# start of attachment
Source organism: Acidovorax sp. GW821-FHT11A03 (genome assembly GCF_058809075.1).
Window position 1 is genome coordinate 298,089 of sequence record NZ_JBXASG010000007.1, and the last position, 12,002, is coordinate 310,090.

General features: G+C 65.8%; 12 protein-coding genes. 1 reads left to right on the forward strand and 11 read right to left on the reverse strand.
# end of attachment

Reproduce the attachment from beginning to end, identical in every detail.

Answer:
Source organism: Acidovorax sp. GW821-FHT11A03 (genome assembly GCF_058809075.1).
Window position 1 is genome coordinate 298,089 of sequence record NZ_JBXASG010000007.1, and the last position, 12,002, is coordinate 310,090.

General features: G+C 65.8%; 12 protein-coding genes. 1 reads left to right on the forward strand and 11 read right to left on the reverse strand.